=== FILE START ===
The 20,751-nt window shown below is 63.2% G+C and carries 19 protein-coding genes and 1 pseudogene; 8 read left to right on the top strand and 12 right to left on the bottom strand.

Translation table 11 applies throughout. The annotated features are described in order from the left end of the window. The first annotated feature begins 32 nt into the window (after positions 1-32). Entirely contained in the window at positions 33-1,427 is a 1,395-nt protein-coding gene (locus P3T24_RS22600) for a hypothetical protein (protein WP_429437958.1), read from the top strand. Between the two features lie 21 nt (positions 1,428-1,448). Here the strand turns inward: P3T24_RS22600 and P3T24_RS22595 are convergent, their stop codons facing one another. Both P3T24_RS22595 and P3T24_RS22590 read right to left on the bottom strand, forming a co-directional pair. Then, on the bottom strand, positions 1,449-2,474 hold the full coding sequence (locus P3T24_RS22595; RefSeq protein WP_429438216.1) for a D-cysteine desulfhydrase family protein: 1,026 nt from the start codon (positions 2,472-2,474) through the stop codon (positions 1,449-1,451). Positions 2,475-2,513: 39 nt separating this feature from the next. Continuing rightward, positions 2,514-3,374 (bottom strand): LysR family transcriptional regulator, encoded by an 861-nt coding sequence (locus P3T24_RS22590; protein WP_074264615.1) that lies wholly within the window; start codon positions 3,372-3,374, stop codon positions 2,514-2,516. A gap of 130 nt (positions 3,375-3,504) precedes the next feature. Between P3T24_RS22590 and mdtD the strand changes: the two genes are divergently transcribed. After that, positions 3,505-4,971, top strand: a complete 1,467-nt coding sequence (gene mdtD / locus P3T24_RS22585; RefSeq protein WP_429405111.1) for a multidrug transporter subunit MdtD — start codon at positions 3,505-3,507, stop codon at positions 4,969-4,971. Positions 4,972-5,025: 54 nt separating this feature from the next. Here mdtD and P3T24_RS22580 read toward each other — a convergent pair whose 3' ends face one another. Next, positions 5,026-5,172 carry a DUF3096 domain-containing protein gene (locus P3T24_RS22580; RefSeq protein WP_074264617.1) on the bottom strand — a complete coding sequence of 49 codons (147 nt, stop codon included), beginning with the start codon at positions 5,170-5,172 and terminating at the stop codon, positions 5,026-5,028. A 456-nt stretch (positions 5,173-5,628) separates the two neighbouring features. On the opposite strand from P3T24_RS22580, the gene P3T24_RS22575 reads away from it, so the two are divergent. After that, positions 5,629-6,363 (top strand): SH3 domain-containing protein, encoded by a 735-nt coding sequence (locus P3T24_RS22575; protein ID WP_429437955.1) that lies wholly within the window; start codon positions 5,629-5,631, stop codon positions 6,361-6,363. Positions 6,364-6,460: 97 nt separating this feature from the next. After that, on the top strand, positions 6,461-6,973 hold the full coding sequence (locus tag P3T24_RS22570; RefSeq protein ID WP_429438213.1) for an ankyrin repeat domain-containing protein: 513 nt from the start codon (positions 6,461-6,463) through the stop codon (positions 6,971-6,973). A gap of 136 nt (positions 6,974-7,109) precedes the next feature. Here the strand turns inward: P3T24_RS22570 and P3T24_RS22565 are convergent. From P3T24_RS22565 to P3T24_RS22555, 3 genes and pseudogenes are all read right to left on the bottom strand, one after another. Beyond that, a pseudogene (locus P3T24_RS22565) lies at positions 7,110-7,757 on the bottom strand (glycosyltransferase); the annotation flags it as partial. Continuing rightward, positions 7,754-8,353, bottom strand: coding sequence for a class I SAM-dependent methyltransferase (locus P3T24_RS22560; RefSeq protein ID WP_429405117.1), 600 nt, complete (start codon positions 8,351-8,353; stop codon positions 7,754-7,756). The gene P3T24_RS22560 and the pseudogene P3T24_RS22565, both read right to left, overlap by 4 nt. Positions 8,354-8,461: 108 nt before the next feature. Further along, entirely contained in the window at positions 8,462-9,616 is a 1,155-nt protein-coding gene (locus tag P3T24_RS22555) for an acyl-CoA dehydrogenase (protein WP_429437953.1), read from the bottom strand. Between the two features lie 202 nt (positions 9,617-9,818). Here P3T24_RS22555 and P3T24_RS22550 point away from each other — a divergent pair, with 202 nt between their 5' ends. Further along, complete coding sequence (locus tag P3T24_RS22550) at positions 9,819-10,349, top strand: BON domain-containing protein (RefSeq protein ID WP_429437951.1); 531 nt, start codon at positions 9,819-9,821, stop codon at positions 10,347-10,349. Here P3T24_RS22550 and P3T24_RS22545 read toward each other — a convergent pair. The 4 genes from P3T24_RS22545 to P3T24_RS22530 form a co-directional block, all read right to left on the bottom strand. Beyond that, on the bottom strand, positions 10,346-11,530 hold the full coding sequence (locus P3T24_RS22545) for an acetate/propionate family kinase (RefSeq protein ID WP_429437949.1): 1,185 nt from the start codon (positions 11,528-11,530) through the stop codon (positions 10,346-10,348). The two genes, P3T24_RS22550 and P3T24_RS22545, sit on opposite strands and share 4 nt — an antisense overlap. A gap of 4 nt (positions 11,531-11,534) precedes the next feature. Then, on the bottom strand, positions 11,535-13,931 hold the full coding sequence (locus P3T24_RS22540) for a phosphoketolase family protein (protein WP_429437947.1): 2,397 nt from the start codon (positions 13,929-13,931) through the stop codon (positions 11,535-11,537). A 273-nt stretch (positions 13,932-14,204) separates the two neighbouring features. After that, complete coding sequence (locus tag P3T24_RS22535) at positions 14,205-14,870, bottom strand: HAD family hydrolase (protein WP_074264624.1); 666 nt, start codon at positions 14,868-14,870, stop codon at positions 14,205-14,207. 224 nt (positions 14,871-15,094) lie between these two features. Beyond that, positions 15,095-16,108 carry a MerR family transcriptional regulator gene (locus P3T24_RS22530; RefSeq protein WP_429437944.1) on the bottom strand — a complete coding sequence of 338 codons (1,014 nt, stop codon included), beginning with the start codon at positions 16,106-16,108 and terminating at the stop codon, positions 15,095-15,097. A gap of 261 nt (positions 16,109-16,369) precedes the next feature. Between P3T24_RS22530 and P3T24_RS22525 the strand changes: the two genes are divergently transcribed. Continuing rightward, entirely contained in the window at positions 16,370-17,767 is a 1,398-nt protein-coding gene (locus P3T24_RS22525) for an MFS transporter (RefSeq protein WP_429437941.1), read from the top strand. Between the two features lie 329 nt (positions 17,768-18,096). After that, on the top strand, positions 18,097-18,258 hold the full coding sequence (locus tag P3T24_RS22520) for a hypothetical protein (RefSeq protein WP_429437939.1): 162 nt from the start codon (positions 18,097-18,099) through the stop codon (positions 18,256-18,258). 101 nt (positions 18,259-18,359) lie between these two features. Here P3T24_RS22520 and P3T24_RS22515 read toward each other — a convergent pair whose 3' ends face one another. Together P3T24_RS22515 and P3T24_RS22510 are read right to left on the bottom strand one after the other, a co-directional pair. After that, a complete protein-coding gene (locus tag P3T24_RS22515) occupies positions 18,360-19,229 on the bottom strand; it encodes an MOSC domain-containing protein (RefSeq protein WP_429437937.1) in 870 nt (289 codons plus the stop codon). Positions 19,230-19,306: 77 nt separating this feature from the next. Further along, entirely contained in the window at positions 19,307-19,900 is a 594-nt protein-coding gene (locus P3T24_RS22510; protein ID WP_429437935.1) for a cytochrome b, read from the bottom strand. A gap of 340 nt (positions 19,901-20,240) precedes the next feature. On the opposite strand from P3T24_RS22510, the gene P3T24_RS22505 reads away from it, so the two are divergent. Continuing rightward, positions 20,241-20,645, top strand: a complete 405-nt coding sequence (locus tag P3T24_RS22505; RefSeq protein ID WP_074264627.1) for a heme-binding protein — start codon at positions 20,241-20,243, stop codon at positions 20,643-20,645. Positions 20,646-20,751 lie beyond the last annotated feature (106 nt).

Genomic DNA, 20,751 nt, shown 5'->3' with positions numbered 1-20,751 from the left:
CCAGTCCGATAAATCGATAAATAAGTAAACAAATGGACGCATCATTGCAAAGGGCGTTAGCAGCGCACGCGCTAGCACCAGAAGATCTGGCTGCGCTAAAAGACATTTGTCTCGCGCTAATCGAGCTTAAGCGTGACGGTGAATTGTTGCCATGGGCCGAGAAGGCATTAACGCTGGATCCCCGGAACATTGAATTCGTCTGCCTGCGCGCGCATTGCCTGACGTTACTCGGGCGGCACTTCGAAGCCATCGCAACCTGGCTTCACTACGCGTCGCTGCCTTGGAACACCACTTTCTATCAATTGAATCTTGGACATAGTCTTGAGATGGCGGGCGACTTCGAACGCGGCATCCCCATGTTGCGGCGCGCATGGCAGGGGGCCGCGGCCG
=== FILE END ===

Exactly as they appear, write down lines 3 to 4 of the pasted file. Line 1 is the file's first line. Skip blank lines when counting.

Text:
Genomic DNA, 20,751 nt, shown 5'->3' with positions numbered 1-20,751 from the left:
CCAGTCCGATAAATCGATAAATAAGTAAACAAATGGACGCATCATTGCAAAGGGCGTTAGCAGCGCACGCGCTAGCACCAGAAGATCTGGCTGCGCTAAAAGACATTTGTCTCGCGCTAATCGAGCTTAAGCGTGACGGTGAATTGTTGCCATGGGCCGAGAAGGCATTAACGCTGGATCCCCGGAACATTGAATTCGTCTGCCTGCGCGCGCATTGCCTGACGTTACTCGGGCGGCACTTCGAAGCCATCGCAACCTGGCTTCACTACGCGTCGCTGCCTTGGAACACCACTTTCTATCAATTGAATCTTGGACATAGTCTTGAGATGGCGGGCGACTTCGAACGCGGCATCCCCATGTTGCGGCGCGCATGGCAGGGGGCCGCGGCCG